China, Bicycles, and Culture

I love Macro Polo. I read it regularly and urge anyone with a passing interest in China to give it a browse. I also love Macro Polo’s most recent post  about bikes in China. The love I have for the post is deep, because in the recesses of my heart exists a counterweight of hate for bicycles in Beijing. The almost romantic whirl of millions of wheel spokes captures many visitor’s hearts. The cursing of average commuters funneled into artificially narrow sidewalks induces PTSD for others.

I loved my bike in China. I loved that the back brakes didn’t work. I loved joining a throng of pedestrians and motorists with one governing rule: there are no rules. The secret to appreciating a foreign culture is to live as they do: eat their food, speak their language, and hurl concise insults at motorists you play chicken with.  My bike wasn’t just a way to drastically shorten my commute (leave it locked near your subway exit of choice), it was a quintessential manifestation of modern China, good and bad.

I have roughly 4,000 pictures of my time in Asia. One of the first folders I created is simply titled ‘bikes.’  These are my favorites.

Shared bikes in Beijing’s CBD clog sidewalks. Rush hour pedestrian traffic is greatly constrained due to this.

Users can pay more for ‘cooler’ bikes. Note the width of the tires in the second photo.


Bikes can be found everywhere due to an army of shirtless men that deposit bikes (bikes are equipped with GPS) in high traffic areas.

Bikes can be found in crosswalks. Note the couple struggling to make their way across.


Bikes can be found in rivers.


Bikes can be found in piles.


Most importantly, bikes can be found clogging sidewalks.


There are many types of bikes. Pictured above are university bikes (清华大学).


Bikes pulled by dogs.

Unwanted Bikes


Really unwanted bikes.

In France in the 1880s, the cheapest model of bicycle listed in catalogs and sales brochures cost the equivalent of six months of the average worker’s wage. And this was a relatively rudimentary bicycle, “which had wheels covered with just a strip of solid rubber and only one brake that pressed directly against the front rim.” Technological progress made it possible to reduce the price to one month’s wage by 1910. Progress continued, and by the 1960s one could buy a quality bicycle inFrance for less than a week’s average wage. One can use bikes in France to see how purchasing power rose by a factor of 40 between 1890 and 1970.  Transportation, whether by Toyota or trike, matters.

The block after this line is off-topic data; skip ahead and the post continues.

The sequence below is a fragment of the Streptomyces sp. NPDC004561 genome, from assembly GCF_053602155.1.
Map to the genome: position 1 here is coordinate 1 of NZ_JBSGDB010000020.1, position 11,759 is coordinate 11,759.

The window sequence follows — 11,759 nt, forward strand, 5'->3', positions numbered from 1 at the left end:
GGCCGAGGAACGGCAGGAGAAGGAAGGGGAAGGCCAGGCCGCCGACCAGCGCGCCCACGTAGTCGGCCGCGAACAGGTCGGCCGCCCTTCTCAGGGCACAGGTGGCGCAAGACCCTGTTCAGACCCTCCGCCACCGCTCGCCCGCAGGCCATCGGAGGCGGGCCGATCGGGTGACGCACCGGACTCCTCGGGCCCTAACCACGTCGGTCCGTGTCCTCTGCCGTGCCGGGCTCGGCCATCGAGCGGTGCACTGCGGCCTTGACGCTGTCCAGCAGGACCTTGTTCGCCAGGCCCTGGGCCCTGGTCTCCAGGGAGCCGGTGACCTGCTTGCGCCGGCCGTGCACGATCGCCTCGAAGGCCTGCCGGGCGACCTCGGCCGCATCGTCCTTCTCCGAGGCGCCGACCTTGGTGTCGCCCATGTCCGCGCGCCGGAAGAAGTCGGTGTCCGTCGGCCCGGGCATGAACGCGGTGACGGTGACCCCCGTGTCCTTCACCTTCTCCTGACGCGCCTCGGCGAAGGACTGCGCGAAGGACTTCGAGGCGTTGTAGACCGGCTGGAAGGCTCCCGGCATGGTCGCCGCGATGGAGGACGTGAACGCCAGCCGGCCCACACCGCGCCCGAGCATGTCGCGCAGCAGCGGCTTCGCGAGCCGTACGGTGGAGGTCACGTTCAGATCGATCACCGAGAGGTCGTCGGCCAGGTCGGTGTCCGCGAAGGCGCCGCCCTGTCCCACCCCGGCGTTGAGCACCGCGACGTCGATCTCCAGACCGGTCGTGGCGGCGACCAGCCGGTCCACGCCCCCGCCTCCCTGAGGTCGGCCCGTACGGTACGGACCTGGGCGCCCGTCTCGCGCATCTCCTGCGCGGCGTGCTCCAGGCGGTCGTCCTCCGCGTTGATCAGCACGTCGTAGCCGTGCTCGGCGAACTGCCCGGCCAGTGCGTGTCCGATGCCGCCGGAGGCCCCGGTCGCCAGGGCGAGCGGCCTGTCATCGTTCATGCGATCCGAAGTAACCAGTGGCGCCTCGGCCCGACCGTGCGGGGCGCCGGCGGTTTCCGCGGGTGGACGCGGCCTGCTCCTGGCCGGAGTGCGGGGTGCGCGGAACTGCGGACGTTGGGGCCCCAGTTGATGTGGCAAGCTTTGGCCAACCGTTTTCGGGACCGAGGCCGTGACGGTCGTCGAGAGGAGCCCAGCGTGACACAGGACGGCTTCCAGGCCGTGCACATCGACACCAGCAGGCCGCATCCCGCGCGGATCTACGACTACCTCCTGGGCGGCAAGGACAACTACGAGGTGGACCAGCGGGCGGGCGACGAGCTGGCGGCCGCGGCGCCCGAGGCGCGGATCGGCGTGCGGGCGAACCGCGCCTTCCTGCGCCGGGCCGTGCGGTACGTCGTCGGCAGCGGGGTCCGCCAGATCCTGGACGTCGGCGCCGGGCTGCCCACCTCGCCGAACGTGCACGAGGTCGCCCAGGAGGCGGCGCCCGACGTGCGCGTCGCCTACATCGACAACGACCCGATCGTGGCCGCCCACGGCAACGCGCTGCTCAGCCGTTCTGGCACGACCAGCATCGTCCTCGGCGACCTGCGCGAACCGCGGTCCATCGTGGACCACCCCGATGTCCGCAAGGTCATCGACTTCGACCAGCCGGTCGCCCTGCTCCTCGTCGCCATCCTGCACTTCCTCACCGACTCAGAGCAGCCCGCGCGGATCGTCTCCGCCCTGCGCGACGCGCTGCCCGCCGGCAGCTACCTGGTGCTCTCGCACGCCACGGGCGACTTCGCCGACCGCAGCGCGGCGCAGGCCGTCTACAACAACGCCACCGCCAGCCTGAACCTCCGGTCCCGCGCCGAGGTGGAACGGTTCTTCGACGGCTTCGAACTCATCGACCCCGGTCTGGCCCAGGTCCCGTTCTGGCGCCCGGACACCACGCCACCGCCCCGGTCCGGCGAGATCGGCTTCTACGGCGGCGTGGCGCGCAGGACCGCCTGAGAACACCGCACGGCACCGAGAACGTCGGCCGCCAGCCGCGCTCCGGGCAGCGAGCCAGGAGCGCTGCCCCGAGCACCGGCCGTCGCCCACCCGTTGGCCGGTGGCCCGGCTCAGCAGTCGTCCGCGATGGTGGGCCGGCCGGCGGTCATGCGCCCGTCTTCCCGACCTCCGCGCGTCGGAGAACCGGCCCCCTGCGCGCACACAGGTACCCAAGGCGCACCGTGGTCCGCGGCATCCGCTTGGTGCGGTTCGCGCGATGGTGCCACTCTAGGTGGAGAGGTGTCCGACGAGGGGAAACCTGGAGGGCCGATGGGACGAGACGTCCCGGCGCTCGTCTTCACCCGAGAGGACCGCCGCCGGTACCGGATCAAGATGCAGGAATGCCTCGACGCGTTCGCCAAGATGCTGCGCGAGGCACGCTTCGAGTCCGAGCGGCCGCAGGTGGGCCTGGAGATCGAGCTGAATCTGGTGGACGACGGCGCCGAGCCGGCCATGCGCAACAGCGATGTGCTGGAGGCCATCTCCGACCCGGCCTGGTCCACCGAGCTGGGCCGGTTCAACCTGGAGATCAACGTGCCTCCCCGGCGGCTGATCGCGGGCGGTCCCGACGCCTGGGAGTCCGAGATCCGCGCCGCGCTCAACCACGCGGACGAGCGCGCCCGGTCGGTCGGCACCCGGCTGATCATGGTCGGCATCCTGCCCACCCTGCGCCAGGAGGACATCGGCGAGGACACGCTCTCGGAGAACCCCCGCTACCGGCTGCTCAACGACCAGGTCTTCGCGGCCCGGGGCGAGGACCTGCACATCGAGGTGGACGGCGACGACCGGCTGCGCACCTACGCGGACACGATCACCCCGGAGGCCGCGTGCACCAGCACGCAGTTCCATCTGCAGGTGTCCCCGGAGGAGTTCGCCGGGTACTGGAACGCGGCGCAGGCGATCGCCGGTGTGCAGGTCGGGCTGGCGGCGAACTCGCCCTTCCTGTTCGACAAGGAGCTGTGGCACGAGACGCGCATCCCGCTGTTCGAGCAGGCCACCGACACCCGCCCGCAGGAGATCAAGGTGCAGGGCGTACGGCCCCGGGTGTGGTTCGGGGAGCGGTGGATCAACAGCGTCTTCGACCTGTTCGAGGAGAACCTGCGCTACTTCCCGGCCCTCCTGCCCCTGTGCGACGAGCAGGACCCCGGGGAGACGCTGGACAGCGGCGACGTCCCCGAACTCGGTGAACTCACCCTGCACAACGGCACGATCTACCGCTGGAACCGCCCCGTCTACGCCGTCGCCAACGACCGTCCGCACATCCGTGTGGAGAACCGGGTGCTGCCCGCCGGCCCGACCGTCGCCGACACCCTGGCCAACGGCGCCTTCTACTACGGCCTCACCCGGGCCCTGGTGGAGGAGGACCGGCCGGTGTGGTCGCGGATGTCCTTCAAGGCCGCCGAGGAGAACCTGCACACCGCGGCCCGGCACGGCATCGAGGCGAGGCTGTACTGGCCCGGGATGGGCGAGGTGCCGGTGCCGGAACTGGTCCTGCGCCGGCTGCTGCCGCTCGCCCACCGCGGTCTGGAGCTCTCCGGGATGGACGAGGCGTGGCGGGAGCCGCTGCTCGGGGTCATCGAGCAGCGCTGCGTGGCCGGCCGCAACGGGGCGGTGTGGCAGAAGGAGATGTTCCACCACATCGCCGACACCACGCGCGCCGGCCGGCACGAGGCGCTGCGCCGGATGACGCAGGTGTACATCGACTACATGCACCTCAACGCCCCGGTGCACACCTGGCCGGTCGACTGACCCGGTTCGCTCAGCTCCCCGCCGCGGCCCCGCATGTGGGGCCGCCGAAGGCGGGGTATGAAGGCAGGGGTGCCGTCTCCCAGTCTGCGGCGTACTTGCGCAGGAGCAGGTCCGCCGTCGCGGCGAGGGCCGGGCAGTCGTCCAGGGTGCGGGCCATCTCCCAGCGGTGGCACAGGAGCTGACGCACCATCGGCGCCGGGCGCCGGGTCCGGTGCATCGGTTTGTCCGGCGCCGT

Thanks for reading.











  • 大连英特尔、无锡海力士、西安三星,典型的外资。来华目的只是为了便宜的土地、优惠的税费、以及绕过中国的关税,对当地经济有短期促进作用,但不可能依靠他们来构建起一套完整的产业链。
  • 中兴是内资,但不是有志气的内资,更像一个安逸的集成外包商。
  • 华为、腾讯、阿里、吉利、长城、京东方等等,属于“有志气的内资”,虽然各自达到的水准不同,离世界一流水平也还有差距,但他们的总体方向,是在市场中寻求突破和拓展,是他们在带领中国在各领域前行。



Asset Prices and Protests

A crucial aspect of ‘socialism with Chinese characteristics’ is the absence of risk in key assets, namely real estate. As I have previously written, Chinese policy to increase household wealth revolves around strategic asset inflation. There is an explicit idea in Chinese society that certain asset classes cannot lose value and value must always increase.

The Chinese stock market is one such asset class. This article explains how, in 2015, China set a floor for its stock market by ordering brokers to not sell below 4,500 points. The stock market was to fall no lower. It worked. Life moves on. Asset inflation continues.

 In Beijing, homes that went for an average of around 4,000 yuan (US$580) per square metre in 2003 are now above 60,000 yuan (US$8,600) a square metre, according to property price data provider